The time spent testing and measuring a medical device is invaluable, and doing so ineffectively can undermine the quality and safety of your device.
Engineers must calibrate test equipment and ensure that it functions correctly, and they must follow specific steps to do so. Manufacturers must also follow specific regulations. It may seem quite a process, but the benefits are well worth the invested time and effort.
Testing a medical device is more than just a box to check off during production. It is a crucial step for several reasons, including those discussed below.
Safety of Patients
You wouldn’t want to use a pacemaker that glitches or an x-ray machine that delivers a lethal dose of radiation.
When it comes to medical devices, there is little room for mistakes. Engineers of medical devices must be certain that no surprises will arise because the consequences could be fatal.
The most important reason to effectively test and measure data on medical devices is to ensure the safety of the patients.
Regulatory bodies, such as the FDA and ISO, must approve medical devices for use. Regulations for safety and quality that devices must be met so manufacturers can distribute a product.
Approval is non-negotiable. There are serious penalties for those who haven’t received approval, and those who continue to defy regulations may never see their device reach their intended clientele.
Audits are always possible, and devices that must comply with the FDA are audited at least every 12 months. Manufacturers who do not test their devices may face unforeseen difficulties.
For example, it would be nearly impossible to know that a device will malfunction after eight months of use if the engineers tested it only once or twice in the development process. Proper use of a test system assures that products will continue to function effectively even after audits occur.
Steps of Testing and Measuring Medical Devices
There are three classes of medical devices, associated with the device, health safety measurement controls, effectiveness of the device, and influence on the patient’s health. These include:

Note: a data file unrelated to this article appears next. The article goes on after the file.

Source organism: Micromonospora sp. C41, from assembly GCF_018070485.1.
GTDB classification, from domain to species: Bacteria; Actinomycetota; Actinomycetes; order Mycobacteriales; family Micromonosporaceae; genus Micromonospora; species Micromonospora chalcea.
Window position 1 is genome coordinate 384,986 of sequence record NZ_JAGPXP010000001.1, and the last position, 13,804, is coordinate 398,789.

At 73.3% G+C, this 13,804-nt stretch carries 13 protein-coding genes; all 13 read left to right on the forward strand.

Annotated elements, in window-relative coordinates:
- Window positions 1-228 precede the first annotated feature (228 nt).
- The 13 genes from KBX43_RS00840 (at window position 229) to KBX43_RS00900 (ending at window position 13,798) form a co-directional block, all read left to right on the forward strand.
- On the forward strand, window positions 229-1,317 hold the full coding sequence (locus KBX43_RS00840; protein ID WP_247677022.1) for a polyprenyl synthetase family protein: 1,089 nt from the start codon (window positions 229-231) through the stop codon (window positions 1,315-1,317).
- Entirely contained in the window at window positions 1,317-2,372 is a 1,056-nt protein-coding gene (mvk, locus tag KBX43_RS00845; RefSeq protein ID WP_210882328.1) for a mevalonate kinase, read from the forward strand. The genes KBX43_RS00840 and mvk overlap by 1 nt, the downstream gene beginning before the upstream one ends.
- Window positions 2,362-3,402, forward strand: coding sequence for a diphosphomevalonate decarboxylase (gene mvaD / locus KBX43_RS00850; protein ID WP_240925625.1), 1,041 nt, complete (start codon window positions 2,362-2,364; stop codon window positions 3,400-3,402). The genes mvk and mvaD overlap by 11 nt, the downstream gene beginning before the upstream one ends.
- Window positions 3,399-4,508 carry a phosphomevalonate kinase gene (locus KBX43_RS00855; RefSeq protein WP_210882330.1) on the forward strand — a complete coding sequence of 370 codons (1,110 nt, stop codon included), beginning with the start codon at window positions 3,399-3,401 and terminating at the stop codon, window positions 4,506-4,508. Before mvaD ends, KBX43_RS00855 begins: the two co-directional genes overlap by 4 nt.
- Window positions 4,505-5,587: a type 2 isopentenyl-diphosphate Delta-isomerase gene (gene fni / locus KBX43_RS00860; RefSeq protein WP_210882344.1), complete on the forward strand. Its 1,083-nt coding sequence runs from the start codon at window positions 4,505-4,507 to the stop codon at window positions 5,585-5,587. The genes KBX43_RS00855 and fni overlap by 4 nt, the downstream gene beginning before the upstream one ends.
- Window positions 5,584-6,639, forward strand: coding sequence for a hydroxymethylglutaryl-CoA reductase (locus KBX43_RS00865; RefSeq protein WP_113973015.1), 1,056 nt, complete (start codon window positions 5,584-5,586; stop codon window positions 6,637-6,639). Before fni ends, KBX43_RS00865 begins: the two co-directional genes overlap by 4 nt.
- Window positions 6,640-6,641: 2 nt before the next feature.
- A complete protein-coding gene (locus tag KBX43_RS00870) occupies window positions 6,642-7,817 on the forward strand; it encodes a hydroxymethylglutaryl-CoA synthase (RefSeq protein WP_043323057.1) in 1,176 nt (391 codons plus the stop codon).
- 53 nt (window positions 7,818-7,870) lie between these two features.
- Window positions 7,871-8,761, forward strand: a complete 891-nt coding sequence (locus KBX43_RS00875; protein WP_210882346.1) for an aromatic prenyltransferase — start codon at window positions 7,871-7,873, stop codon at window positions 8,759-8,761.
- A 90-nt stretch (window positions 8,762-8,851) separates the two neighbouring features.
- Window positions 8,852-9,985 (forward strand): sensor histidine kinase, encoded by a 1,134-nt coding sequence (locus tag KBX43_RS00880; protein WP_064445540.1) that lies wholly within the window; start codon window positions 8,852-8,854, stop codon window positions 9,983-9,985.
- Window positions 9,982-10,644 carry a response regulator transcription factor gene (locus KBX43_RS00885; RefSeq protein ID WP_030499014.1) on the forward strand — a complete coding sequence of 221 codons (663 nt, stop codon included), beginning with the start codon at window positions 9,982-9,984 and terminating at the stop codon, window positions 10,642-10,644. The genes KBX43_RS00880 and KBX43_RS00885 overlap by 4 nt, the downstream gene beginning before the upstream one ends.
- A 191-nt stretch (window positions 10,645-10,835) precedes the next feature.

- Class 1: Low Risk (e.g. gloves and wheelchairs)
- Class 2: Medium Risk (e.g. pregnancy test kits and blood transfusion kits)
- Class 3: High Risk (e.g. suture needles and personal insulin injectors)
Portions of the test system may need to be adjusted, based on the class of the medical device under observation. The basic steps include:
- Quality Standards of Your Medical Device
- Document Information
- Test and Measure
How can you run effective test and measurement procedures?
- Standardize your devices. Identical devices will all meet quality systems requirements, and you know that the tested device will react the same as those on the market.
- Use identical tools throughout the testing process. Keeping your tools the same will lower the cost of training employees and allow them to work on different steps rather than being confined to just one.
- Ensure that your outsourcing team and clients can communicate, if applicable.
- Test your samples continuously and repeatedly. Use test and measurement equipment to detect and report malfunctions and thus lower the risk to patients.
- Plot your test data 1,000 times every second. This will allow you to see when and how any failures occur.
When testing a medical device, keep in mind that it could be the one thing that saves someone’s life. If you have the opportunity to make a difference that big, you can’t waste it.